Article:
Mike Trout played for Millville High School in 2009.

He took mid-terms, went to prom and rode the team bus to fields all over South Jersey. His most memorable home run was against Oakcrest.

Three years later, Trout takes chartered flights. He plays in Yankee Stadium and Fenway Park. His most memorable plays are chronicled on ESPN’s “SportsCenter.” And today, he’s expected to be named the American League Rookie of the Year.

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Despite all that, the 21-year-old Los Angeles Angels center fielder has not changed in the past three years, those close to him say. He still lives at his parents’ home in Millville.

But Trout’s success has led to unique experiences for people around the area with unique connections to the megastar.

Former coaches and teammates at Millville have experienced the life of a celebrity during trips this summer. Former high school opponents proudly tell the story of the day they turned a double play on Trout or hit him with a pitch. And those who share his last name — related or not — are almost celebrities themselves.

“What’s neat about it is you realize how fortunate we were,” said longtime Millville baseball coach Roy Hallenbeck. “Because had Mike gone to another school, he’d still be where he was, and some other coaching staff would be going to the All-Star game and going to California. So we were pretty lucky that (Trout’s parents) Jeff and Deb settled in Millville and brought their kids through the system.”

Drawing a crowd

Hallenbeck took his family — wife, Kim, and children Kevin, 11, and Megan, 9 — to Los Angeles twice this summer to see Trout. They also went to the All-Star game in Kansas City, Mo.

The kids got to stand in the Angels’ family area after one of the games and see players such as nine-time All-Star Albert Pujols walk by.

When Hallenbeck went to dinner with Trout’s family, it felt like old times — until people started coming over to ask for autographs and pictures.

“I never thought I’d be at an All-Star game and then sitting at dinner afterward with an All-Star and having other All-Stars come over to the table and say hello,” said Hallenbeck, 41, of Millville. “I mean, as a baseball fan, you just sit there and shake your head and try to figure out what’s going on. How did we end up here?”

Bobby Fabrizi had a similar experience when he and three other former Millville teammates — Efren Fernandez and brothers Jon and Dan McMahon — spent nine days in Los Angeles in July. They got to go on the field before one of Trout’s games and hang out with him around town.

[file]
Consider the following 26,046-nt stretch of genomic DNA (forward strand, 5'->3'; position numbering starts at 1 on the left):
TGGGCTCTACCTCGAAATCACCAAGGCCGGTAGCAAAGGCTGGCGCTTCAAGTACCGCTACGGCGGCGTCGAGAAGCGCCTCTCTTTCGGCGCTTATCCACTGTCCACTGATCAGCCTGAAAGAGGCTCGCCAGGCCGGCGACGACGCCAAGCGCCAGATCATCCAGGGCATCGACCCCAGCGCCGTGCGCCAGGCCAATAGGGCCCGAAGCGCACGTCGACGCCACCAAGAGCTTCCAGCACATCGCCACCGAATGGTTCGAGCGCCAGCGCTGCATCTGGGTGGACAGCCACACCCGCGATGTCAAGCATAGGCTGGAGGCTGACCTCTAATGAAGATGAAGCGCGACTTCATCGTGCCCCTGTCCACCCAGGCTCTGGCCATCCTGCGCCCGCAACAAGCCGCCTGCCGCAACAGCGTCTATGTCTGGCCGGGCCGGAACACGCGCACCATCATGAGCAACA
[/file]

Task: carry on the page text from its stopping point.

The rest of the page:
“It’s weird just to see people go crazy over seeing him,” said Fabrizi, a 22-year-old who works as a mason and is a mixed martial arts fighter in the Cage Fury Fighting Championships. “We joke with him all the time about stuff like that.”

Back home, Trout has gone hunting, fishing and golfing with his high school buddies. He’s just a regular guy — albeit a guy whose major-league salary allows him to do things such as pay off a bet to a friend who swam around a pond at White Oaks Country Club in Newfield.

“When he’s around here, it’s just like any other time,” Fabrizi said.

Stories from the past

Trout’s impact isn’t limited to those who get to spend extended amounts of time with him.

Former Mainland Regional High School pitcher Mike DeCicco still tells the story of when he hit Trout with a pitch in 2009. The 20-year-old Northfield resident even wrote about it in a blog, “The Line Drive.”

“Usually everyone thinks it’s a great story,” DeCicco said.

DeCicco admits he hit Trout on purpose out of frustration. At the time, a fight almost broke out. But DeCicco eventually became one of Trout’s biggest fans, purchasing a minor-league TV package to follow him from the start of his pro career.

This summer, DeCicco went to an Angels-Padres game in San Diego. He got there two hours early.

“I was thinking about what I would say to him if I saw him in the outfield, if I was going to say, ‘Yo, man, I hit you!’” DeCicco said. “All my friends and my dad were like, ‘You’ve got to say something. Give him your card.’ But I didn’t say anything. I said a little shout-out, like, ‘From leading off for the ’Bolts to leading off for the Angels.’ But that was it. I was too scared.”

Vaughn Champion, an 18-year-old Galloway Township resident, still tells the story of the day he helped turn a double play on Trout — believed to be the only one Trout hit into in his senior year.

Trout is one of the fastest players in the majors, but Hallenbeck said that in high school, “No one was even close.”